Scot… ish

SEVERAL years ago Chris Ide from East Renfrewshire was invited to Romania to present a scientific paper at an international firefighting conference. At the dinner, the entertainment was provided by gypsy musicians who strolled between tables playing tunes appropriate to the delegates’ nationalities. Thus the French were serenaded with Paris in Spring and the Dutch got Tulips from Amsterdam.

Emboldened by the liberally dispensed wine, our reader caught the eye of the bandleader and requested: "Scottish music, please!"

The band members went into a huddle for a few minutes. Then the bandleader turned towards Chris and flashed him a beaming smile as the musicians burst into Mack the Knife.

Old king coal

THE coalman who supplied the street where Robin Gilmour lived in the 1950s would trundle into view on his horse and cart, announcing his arrival with a cry that concluded: “Coal briquettes, 7/6!”

Robin recalls one occasion when a woman shouted to the coalman from her first floor window: “Tommy, son! Two bags of that 7/6 up here, toot sweet! Okey dokey?”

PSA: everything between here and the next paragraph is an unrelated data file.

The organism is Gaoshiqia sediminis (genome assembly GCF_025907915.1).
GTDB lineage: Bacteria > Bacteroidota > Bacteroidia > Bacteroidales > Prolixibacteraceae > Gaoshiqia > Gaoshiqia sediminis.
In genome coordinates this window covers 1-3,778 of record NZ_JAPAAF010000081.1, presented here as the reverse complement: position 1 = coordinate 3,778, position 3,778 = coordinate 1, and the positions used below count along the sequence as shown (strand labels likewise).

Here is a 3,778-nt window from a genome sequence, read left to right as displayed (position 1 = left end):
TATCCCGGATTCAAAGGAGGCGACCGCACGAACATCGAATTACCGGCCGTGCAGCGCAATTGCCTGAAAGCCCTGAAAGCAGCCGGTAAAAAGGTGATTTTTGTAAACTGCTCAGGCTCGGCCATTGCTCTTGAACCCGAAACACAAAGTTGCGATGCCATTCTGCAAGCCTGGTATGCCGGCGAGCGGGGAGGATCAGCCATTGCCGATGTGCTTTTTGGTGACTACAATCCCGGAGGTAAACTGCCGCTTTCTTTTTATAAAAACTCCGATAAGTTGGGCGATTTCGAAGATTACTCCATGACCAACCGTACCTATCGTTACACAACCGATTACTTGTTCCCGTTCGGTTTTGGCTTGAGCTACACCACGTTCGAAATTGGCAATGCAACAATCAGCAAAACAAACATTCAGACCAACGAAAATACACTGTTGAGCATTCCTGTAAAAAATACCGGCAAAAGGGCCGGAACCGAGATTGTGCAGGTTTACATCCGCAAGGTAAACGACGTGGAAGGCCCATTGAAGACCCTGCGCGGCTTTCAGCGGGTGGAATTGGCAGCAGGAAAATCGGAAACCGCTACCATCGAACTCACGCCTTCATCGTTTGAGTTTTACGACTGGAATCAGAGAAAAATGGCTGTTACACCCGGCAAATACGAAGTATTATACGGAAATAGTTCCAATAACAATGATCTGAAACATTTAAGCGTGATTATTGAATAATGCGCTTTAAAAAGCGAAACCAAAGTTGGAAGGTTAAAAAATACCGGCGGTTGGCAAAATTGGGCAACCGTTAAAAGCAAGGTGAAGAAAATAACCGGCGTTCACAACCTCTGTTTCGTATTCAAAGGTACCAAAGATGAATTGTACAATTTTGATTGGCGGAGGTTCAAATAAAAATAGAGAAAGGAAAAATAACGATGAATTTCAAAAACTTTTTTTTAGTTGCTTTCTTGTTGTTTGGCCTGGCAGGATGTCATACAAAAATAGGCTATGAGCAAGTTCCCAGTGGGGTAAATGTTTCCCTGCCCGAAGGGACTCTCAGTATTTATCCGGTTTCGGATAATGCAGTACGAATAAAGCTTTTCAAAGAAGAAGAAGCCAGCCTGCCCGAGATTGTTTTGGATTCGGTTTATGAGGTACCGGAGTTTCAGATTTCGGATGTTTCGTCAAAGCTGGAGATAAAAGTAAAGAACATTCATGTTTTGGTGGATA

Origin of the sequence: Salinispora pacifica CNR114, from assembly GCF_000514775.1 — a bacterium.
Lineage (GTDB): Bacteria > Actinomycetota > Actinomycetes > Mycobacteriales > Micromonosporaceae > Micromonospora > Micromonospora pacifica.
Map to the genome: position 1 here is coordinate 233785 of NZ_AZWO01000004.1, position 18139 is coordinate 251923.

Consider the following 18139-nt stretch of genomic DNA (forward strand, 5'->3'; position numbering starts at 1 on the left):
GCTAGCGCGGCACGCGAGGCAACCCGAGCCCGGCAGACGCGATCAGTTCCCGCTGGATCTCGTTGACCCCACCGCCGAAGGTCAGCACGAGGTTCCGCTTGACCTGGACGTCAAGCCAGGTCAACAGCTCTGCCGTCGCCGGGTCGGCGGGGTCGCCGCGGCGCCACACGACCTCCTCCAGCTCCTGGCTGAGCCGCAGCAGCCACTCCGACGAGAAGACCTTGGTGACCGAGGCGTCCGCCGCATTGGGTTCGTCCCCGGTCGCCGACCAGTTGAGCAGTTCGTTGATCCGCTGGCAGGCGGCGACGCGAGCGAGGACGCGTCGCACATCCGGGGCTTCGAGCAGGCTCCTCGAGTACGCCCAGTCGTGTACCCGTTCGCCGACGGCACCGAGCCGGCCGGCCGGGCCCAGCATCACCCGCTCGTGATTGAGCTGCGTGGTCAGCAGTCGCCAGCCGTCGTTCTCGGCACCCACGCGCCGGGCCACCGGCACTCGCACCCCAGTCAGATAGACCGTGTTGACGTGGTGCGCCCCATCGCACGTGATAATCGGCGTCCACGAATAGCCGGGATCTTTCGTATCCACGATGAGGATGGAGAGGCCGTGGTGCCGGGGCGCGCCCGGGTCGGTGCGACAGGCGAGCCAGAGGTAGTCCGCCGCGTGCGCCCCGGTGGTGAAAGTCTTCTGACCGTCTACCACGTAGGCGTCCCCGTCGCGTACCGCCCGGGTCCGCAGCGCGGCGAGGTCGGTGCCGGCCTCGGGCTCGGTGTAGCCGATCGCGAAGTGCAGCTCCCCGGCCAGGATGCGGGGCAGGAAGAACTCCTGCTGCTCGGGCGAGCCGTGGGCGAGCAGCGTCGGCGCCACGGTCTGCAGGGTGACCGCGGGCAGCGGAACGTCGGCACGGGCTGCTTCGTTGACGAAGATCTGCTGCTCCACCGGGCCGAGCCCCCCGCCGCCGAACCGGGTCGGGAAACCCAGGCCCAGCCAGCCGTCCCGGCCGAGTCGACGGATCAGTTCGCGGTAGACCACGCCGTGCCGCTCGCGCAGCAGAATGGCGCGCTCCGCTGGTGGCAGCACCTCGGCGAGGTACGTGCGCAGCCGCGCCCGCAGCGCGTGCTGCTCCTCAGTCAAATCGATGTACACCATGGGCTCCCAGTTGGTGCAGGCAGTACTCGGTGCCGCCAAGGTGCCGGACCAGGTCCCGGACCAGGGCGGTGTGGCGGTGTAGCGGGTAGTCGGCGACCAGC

Came the reply: “Okay, missus B. Do youse want’ em cul-de-sack or a la kart?”

Playful puzzler

A LITERARY lesson from reader Ramsey Barlow. “Why did Shakespeare write in ink?” he asks. “Because pencils posed an issue: 2B or not 2B?”

R you serious?

ANOTHER foolish football fact from John Murphy of Edinburgh, who reveals he can name four Scottish football teams with names beginning with R. They are, of course: Rangers, Ross County, Raith Rovers and… Arbroath.

Driven to distraction

A CHUM of reader Robert Gardner had been teaching his nephew to drive, so Robert asked how the lessons were progressing.

“Never again!” groaned the chum. “Half the time I was totally scared. The other half I was totally scared and my bum was chewing the buttons off the car seat.”

No doubt Robert’s pal is glad the lessons have ended. As are the buttons of his car seat.

Harvest havering

ANOTHER misheard song lyric. John Young from Neilston says his wife, Joyce, was involved in the harvest festival when she was five-years-old, where she would sing: "Bringing in the sheaves, bringing in the sheaves, here will come wee Joycey, bringing in the sheaves."


FEELING bored, reader Frank Ballard started playing with his son’s train set. Then his wife entered the room. Embarrassed at his childish endeavours, Frank tossed a blanket over the train set. “I think I covered my tracks,” he adds.

Read more: Glamour and spectacle at the Alhambra